Thursday, April 19, 2012

"My Cat/Child Would Destroy That!"

This is a phrase we hear all the time from people who love weight-driven clocks (like cuckoo clocks!) but are concerned that their young child or pets might get a hold of the chain or weight and pull the clock down.

It is surely a concern.  We know that it can be nearly impossible to child-proof or pet-proof a modern home, without even considering adding a timepiece.

But consider this: There is nothing quite so personal, or thoughtful, as a gift of a clock to a young child.  It's something that the child will grow up with his or her entire life.  They might even regard a clock as an old friend or at least a remembrance of your love and care.  There are very few gifts which actually last a lifetime.  A mechanical clock is one of those things.

While the child is small, don't worry about needing to keep the clock running all the time.  Sometimes they might just like to see it run now and then... possibly they might enjoy the soothing tick-tock sound while they are asleep in their crib.  When the clock is not running, loop the chain around the top of the clock so that it doesn't hang within reach along the floor.  You could also hang the clock above a shelf or a dresser so that the clock is completely inaccessible from the floor.

It doesn't do the clock any harm NOT to run, or to have something impede the fall of the weight.  You have other devices and tools to tell you the time.  While mechanical clocks do keep excellent time if you need them to, I think that their more important function is to provide a kind of kinetic sculpture.  Ordinary timekeepers (like your cell phone or the clock on your microwave or computer) fill an important function as a tool, but a mechanical clock does so much more.  You don't really need to run them all of the time, so for now gather up the chains and share the enjoyment of a mechanical clock with your young child.  They'll love it!

Baby-Beatrice Anne-email

Wednesday, April 18, 2012

French Clock

Here's an interesting piece. Via Dug North.

    The gilded robed goddess standing atop the marble base has her arms outstretched. The hand of her right arm points to the hour, and the left hand points to the minutes, which are delineated in 5-minute increments. The gilding contrasts most beautifully with the blue enameled backdrop behind the goddess.
    The platform escapement movement works perfectly, translating the clockworks through a clever linkage to the two arms, which when they reach their uppermost point fall dramatically to the lower starting position.

Monday, April 16, 2012

Fractal Geared Computer

Meet Bret Thorne, a kinetic sculpturer that makes fantastic clockwork creations!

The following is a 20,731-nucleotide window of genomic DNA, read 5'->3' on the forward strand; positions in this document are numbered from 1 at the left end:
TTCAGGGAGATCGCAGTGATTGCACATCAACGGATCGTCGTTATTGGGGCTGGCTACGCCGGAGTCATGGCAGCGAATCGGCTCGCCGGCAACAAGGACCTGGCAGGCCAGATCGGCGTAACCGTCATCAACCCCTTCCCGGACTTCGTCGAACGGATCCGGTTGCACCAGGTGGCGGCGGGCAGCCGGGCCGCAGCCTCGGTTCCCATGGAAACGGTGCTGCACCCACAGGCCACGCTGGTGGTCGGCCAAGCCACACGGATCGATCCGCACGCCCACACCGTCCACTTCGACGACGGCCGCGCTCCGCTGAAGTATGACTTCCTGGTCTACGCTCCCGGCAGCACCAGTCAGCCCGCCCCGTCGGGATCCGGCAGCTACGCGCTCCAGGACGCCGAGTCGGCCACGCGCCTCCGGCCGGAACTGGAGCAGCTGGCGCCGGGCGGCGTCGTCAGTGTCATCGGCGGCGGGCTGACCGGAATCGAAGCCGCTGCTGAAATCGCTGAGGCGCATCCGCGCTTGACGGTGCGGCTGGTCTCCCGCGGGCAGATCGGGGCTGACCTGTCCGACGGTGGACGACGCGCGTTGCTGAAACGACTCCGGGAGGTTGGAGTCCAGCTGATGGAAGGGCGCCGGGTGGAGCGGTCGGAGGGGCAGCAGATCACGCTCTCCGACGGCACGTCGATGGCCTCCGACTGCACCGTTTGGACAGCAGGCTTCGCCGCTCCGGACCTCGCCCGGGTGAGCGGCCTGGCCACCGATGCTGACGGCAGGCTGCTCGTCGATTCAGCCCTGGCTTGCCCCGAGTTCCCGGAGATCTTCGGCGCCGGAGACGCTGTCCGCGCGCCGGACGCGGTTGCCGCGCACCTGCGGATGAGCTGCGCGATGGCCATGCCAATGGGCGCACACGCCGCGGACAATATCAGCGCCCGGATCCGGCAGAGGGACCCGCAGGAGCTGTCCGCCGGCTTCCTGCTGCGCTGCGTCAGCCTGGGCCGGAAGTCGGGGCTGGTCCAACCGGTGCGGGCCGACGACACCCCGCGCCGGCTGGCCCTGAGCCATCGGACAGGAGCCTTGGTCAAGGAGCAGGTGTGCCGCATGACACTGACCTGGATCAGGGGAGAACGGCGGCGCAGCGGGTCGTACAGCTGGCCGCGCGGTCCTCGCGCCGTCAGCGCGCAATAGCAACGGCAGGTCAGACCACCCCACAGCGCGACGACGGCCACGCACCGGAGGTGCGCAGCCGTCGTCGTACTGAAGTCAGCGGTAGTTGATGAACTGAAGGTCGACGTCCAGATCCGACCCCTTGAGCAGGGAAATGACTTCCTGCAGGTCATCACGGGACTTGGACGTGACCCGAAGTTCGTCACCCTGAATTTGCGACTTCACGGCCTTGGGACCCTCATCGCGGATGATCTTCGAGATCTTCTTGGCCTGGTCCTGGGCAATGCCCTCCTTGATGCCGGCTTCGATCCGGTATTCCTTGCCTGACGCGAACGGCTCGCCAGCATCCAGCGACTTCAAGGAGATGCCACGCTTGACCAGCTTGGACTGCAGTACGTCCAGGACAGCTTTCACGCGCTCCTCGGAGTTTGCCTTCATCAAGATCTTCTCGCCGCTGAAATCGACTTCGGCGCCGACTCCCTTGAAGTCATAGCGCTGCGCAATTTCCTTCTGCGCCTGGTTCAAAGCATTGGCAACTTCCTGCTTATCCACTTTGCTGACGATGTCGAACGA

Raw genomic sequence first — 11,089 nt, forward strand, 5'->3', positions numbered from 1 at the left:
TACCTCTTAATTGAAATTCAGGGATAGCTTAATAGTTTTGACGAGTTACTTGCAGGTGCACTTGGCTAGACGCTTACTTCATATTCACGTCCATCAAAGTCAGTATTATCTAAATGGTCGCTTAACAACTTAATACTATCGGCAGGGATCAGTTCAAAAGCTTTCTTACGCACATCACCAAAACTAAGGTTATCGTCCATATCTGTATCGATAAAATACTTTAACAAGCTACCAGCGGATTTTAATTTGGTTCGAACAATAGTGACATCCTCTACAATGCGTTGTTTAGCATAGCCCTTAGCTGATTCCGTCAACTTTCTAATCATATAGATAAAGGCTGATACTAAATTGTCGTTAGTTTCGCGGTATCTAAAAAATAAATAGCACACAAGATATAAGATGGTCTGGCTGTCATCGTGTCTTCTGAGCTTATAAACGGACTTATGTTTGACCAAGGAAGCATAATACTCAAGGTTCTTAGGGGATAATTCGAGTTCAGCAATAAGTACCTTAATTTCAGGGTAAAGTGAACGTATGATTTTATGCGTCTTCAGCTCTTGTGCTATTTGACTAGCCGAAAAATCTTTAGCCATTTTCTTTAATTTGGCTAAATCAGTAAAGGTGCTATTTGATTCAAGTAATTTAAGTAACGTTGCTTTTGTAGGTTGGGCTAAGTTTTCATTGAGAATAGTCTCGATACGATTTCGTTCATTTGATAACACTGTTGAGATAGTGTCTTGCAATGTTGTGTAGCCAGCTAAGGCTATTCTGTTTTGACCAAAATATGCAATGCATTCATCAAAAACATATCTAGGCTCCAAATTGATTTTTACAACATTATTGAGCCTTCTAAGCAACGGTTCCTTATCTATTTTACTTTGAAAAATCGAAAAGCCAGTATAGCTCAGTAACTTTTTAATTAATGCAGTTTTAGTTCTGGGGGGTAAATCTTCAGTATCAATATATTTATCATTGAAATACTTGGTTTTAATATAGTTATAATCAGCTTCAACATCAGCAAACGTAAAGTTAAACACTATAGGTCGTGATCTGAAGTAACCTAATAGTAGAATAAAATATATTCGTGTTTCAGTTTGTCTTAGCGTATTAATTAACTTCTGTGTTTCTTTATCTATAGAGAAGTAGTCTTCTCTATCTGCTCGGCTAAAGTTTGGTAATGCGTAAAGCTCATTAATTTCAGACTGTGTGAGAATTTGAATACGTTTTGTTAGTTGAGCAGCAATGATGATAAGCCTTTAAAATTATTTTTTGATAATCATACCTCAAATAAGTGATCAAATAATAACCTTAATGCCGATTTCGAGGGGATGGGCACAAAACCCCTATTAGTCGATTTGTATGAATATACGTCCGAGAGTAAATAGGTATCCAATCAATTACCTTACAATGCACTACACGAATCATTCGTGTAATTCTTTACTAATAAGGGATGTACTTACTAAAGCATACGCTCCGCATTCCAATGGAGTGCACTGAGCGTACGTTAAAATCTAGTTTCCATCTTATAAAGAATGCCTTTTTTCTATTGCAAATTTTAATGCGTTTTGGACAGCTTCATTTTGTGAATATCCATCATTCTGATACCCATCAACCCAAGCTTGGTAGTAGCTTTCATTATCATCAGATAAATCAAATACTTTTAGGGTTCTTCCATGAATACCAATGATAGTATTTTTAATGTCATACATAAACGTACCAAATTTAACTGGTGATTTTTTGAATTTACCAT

Go to his website and check out some videos and fascinating descriptions.
Including this one...

    The most primitive computer is comprised of only two parts and from these two parts we can create all others. Those two parts are memory and a comparator. Some may claim that any practical computer must also have input and output, but that just is memory, or registers, memory again, or an ALU, nope that's a comparator. 
    We can further delineate memory into two types, read-only and read-write. We need the read-write type of memory to store temporary values for comparison. For example, read-write memory could be a toggle or counter. Read-only memory is convenient for storing tables or a program, however these two examples are symbolic and not necessary for computation. An example of read-only memory is pegs in a disc, where the presents of a peg represents a symbol.

    The true heart of a computer is the comparator. A comparator simply compares two values. One of those two values was read from memory previously and the other value is read at the current position in memory. 
    Now that we have our fundamental blocks we can start creating all the other complications that are common to modern computers. However, I'm out of time now so that will have to wait until later.... 
He's working on a giant geared computer. Very interesting stuff.

[via Make]

Thursday, April 12, 2012

Don't Forget Our Twitter Feed

We are making quicker updates on Twitter that don't make it to our regular blog. Please make sure you are following our Twitter feed too. There are lots of cool updates, like pictures of NEW models being designed in our workshop...

You can see this feed at and the RSS feed for that is:

...And Facebook too! We've got pictures and info and updates on Facebook. Like us at

Our Twitter and Facebook updates are also posted to the right on this blog page ->